I was talking to an editor of a major literary quarterly at a party recently. She was getting annoyed, she said, at the number of times she has been asked to publicly comment on the "death" of the American short story and give quotes for newspaper articles on why "nobody" reads short stories anymore. She spends sixty hours a week thinking about the American short story, she said. Why would they ask HER why "nobody" cares about the very thing she has made her career? How would she know?
The same thing happens to book reviewers. The death of newspaper book review sections mirrors the downfall of the print newspaper in general. Ever more squeezed for cash and desperate for ad dollars, book sections have been jettisoned as dead weight: either cut entirely or shrunk down dramatically. Many hand-wringing articles can be read, in which major book critics discuss the death of the book review and try to determine why "nobody" cares. Book reviewers will never know the answer to this question. Because we DO care.
I, for one, don't believe that the book review has died. Two things have happened, though: first of all, the most lively discussions of literature in a public forum now happen online rather than in the paper. And also, for the most part, the people who do the writing of the reviews don't do it as their sole source of income -- many of the best are passionate amateurs, not unlike the Pushcart Prize anthology staff. There's absolutely nothing wrong with being a passionate amateur lover of literature, but it sure freaks the hell out of the newsprint-bound old guard, who really enjoyed their century of being the sole arbiter of literary merit. Author Richard Ford famously dismissed book blogs (which he has never read) as "some guy sitting in his basement in Terre Haute". Michael Dirda of the Washington Post commented that authors would much rather be reviewed in a major paper than "on a website by someone who uses the moniker NovelGobbler". The world of books and book reviewing is not dying or dead, by any means, but it is changing, and what the literary world will look like in the 21st century will be entirely different from how it looked in the 20th. It isn't book criticism that has died: the subscriber-driven major print daily newspaper is what died, and thanks to the internet, the book review needn't depend just on that one forum for its existence.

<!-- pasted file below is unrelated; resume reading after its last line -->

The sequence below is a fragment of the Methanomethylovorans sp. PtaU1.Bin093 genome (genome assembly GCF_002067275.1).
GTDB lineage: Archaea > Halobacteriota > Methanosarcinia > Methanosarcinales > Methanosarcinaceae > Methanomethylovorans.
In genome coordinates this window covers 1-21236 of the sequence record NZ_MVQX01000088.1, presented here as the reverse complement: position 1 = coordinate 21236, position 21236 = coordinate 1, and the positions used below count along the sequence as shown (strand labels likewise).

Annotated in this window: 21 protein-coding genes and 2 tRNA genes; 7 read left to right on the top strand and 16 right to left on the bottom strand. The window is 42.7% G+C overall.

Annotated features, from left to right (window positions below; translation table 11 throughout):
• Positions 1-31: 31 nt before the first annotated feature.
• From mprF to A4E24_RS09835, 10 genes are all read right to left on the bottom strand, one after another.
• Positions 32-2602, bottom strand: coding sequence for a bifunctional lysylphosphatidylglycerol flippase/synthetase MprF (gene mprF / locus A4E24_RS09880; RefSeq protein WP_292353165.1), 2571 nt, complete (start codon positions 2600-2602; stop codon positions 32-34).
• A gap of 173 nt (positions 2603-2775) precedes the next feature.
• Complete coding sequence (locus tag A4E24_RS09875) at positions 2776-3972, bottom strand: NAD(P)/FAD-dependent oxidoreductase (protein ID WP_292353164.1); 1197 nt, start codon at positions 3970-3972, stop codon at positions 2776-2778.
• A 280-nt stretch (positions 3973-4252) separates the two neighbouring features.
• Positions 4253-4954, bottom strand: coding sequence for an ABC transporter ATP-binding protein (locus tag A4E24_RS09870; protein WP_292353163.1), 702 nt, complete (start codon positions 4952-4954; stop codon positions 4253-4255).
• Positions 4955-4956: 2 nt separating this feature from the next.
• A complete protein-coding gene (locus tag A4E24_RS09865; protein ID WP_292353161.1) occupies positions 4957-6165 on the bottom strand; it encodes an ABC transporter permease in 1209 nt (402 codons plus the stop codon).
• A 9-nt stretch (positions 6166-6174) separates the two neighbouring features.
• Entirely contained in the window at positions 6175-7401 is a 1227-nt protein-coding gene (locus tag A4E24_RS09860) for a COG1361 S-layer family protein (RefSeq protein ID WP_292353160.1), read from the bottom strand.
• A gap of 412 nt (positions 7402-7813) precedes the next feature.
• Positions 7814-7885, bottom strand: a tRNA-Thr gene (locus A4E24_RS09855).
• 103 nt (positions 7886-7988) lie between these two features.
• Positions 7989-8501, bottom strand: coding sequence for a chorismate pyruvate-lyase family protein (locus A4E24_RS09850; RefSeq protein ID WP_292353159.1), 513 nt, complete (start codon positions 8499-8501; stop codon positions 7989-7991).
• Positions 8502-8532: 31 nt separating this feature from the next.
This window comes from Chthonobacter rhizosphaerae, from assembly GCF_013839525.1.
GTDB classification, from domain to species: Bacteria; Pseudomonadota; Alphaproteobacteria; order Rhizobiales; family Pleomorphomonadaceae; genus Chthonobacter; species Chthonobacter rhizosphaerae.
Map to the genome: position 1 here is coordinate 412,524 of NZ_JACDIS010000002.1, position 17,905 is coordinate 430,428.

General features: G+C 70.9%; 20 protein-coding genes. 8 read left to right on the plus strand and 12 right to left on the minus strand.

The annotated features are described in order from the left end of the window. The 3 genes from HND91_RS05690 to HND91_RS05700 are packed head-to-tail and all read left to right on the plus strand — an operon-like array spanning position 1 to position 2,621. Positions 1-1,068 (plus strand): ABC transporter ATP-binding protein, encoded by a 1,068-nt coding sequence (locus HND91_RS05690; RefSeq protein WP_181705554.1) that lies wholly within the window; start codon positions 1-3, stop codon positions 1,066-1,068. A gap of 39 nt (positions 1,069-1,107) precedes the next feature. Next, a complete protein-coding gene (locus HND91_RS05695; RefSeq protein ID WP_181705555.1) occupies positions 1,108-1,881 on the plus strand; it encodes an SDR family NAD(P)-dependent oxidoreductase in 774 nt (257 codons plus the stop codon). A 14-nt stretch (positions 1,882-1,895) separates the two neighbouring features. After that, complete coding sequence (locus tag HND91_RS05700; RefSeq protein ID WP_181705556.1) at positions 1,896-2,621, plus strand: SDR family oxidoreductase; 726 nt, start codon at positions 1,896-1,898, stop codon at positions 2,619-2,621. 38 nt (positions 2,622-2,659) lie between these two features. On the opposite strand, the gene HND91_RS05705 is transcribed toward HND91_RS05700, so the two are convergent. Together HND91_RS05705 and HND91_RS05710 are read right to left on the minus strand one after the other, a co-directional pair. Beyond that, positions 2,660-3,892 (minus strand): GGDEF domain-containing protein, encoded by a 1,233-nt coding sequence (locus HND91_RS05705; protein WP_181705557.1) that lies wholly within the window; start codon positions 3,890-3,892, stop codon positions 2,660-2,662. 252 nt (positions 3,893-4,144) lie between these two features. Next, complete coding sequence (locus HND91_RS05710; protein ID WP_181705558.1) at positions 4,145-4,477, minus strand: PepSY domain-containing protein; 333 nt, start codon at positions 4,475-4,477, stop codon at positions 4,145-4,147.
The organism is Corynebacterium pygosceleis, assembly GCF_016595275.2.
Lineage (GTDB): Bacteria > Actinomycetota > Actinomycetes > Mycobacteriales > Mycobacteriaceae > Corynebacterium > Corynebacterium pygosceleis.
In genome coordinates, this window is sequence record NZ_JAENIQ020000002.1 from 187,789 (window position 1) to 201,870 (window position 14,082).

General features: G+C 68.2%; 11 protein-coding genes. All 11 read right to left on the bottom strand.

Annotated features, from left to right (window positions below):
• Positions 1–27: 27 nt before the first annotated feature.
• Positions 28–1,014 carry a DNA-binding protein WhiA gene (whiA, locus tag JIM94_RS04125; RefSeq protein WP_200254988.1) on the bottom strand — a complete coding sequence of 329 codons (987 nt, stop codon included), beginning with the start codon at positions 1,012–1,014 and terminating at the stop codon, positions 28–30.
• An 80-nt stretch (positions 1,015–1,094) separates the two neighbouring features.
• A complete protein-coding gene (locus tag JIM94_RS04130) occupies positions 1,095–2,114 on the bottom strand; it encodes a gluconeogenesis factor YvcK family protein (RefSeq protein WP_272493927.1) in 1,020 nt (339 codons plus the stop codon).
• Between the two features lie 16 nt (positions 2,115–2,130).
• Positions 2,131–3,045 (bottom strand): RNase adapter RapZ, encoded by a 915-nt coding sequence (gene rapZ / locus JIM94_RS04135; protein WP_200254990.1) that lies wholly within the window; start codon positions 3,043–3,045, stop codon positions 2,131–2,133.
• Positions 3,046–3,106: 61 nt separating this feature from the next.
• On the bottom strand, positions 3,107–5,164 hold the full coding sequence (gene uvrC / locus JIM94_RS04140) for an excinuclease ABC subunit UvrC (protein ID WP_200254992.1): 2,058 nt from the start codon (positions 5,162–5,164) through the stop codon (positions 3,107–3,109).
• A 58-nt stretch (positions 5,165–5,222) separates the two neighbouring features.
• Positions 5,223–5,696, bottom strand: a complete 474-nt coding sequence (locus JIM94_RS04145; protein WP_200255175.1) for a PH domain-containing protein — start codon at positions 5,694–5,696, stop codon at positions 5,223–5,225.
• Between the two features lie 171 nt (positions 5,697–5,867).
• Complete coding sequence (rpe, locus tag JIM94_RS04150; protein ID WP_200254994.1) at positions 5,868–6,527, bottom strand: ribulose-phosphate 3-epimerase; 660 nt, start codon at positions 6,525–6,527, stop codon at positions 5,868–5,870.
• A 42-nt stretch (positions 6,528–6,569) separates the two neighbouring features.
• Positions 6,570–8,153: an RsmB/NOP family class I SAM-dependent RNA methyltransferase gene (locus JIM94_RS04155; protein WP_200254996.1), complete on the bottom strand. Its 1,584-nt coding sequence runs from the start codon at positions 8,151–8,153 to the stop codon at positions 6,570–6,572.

The National Book Critics Circle, the organization of professional book reviewers, has their annual meeting this week (January 10-12, 2008) right here in San Francisco. By professional, it means "in print." Often controversial, always thought-provoking podcaster and critic Edward Champion is running for NBCC board. Extension of membership to litbloggers is one of the major planks in his platform. It'll be interesting to see how he does. [CORRECTION: The NBCC is open to print and online reviewers. 1/10/08]
At the January 12th meeting, the organization will vote on NBCC award finalists, and it will host a series of free, open-to-the-public events and discussions about the future of literature. These events will culminate in the announcement of the finalists for this year's National Book Critics Circle Award. If winning the National Book Award is like getting an Oscar, then getting an NBCC award is like winning the Palme d'Or at Cannes: artistic merit and formal experimentation are prized. The voting is a complicated process. The long-lists of ten prospective nominees (either chosen by a committee or voted onto the list by members) are winnowed down to five books in each of six categories: fiction, general nonfiction, biography, memoir, criticism, and poetry. The NBCC board will vote on the shortlist at their meeting in San Francisco, and the finalists in each category will be announced in a public ceremony at City Lights Bookstore at 6pm that evening. I imagine a team of exhausted Book Critics staggering out into the evening after long rounds of voting and defending their votes, like Iowans at a caucus.